Following cutting or sectioning the specimen is typically mounted. Mounting provides the following advantages:

• Convenient means to hold the specimen
• Provides a standard means to mount multiple specimens
• Protect edges
• Provide proper specimen orientation
• Provides a means to label and store the specimens

Hot Mounting

Hot mounting is quick and easy to produce, requiring several minutes at the appropriate mounting temperature. Most of the time required in compression hot mounting occurs in the heating and cooling stages. Hot mounting resins include:

• Phenolic Resins
• Acrylic Resins
• Epoxy Resins (glass filled)
• Diallyl Phthalate Resins
• Conductive Resins

The most important properties of a hot mounting resin are; Hardness, Shrinkage and Viscosity.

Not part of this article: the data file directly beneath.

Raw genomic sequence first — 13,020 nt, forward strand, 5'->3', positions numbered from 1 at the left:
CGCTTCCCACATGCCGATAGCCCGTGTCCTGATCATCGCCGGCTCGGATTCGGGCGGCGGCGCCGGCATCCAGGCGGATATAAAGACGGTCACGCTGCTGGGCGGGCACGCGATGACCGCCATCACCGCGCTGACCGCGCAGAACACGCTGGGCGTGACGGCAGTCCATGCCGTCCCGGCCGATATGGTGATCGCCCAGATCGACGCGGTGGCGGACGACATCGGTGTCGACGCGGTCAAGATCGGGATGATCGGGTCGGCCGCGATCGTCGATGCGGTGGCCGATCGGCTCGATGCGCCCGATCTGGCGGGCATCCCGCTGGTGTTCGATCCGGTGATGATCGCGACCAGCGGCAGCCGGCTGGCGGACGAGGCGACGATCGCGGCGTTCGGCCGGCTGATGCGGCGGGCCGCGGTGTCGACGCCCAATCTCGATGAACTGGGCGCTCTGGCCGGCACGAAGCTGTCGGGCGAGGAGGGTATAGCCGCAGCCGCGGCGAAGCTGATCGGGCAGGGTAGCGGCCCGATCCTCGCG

The Hardness of the compound should match the hardness of the specimen in order to avoid uneven abrasion during grinding. If the shrinkage during curing is large, a gap between the specimen and the mount will occur and edge will not be adequately protected. Viscosity is important to reach to all areas.

Cold Mounting

Cold mounting is preferred for samples which are sensitive to damage from heat and pressure (like coatings, PCB, etc.) Cold mounting resins are cross-linked polymers that are easy to use and require mixing of powder and liquid. The mix is then poured into a mould and allowed to set.